CHARLESTON, W.Va.—The White House has issued a federal disaster declaration in West Virginia, where a chemical spill that may have contaminated tap water has prompted officials to tell at least 100,000 people not to bathe, brush their teeth or wash their clothes.
Bill Hines, of the Federal Emergency Management Agency, says the declaration made overnight allows for direct federal assistance in dealing with the spill.
West Virginia Gov. Earl Ray Tomblin had previously declared a state of emergency after the spill from Freedom Industries hit the river and a nearby water treatment plant.
The chemical, a foaming agent used in the coal preparation process, leaked from a tank at Freedom Industries, overran a containment area and went into the river.
`I don’t know if the water is not safe,” said water company president Jeff McIntyre. “Until we get out and flush the actual system and do more testing, we can’t say how long this (advisory) will last at this time.”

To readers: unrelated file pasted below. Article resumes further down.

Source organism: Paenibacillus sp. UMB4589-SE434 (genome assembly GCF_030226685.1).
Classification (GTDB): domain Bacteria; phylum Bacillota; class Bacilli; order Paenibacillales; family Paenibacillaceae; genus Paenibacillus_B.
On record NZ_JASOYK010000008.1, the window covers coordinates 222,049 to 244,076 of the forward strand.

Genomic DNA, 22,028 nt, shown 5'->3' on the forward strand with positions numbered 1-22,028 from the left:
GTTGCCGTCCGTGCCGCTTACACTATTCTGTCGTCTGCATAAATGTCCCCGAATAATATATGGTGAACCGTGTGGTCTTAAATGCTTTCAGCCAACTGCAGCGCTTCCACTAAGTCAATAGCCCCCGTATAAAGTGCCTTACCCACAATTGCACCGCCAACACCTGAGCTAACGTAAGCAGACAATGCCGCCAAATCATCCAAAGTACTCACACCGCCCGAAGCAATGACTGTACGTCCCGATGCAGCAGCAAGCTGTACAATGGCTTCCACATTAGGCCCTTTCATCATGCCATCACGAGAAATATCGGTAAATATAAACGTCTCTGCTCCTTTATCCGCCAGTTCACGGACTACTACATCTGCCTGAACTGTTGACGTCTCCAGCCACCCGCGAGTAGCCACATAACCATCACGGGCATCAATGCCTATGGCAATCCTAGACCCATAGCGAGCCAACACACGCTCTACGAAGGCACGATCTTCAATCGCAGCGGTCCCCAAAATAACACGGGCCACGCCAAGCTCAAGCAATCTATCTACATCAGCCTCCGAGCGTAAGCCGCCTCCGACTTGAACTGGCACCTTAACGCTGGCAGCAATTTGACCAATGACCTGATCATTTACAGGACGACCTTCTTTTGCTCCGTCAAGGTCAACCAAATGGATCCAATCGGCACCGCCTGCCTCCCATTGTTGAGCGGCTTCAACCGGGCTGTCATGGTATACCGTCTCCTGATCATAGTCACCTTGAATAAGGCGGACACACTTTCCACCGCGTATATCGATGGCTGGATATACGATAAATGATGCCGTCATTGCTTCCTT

McIntyre said the chemical isn’t lethal in its strongest form. Kanawha County emergency officials said the chemical is called 4-methylcyclohexane methanol. Freedom Industries officials were unavailable for comment.
According to a fact sheet from Fisher Scientific, the chemical is harmful if swallowed and causes eye and skin irritation and could be harmful if inhaled.
In the capital city of Charleston, a smell similar to licorice or cough syrup was evident in the air both outdoors and in areas where it had already reached the water supply.
Based in Charleston, W.VA, Freedom Industries produces specialty chemicals used in mining, steel and cement. Watch this video coverage posted by BBC news: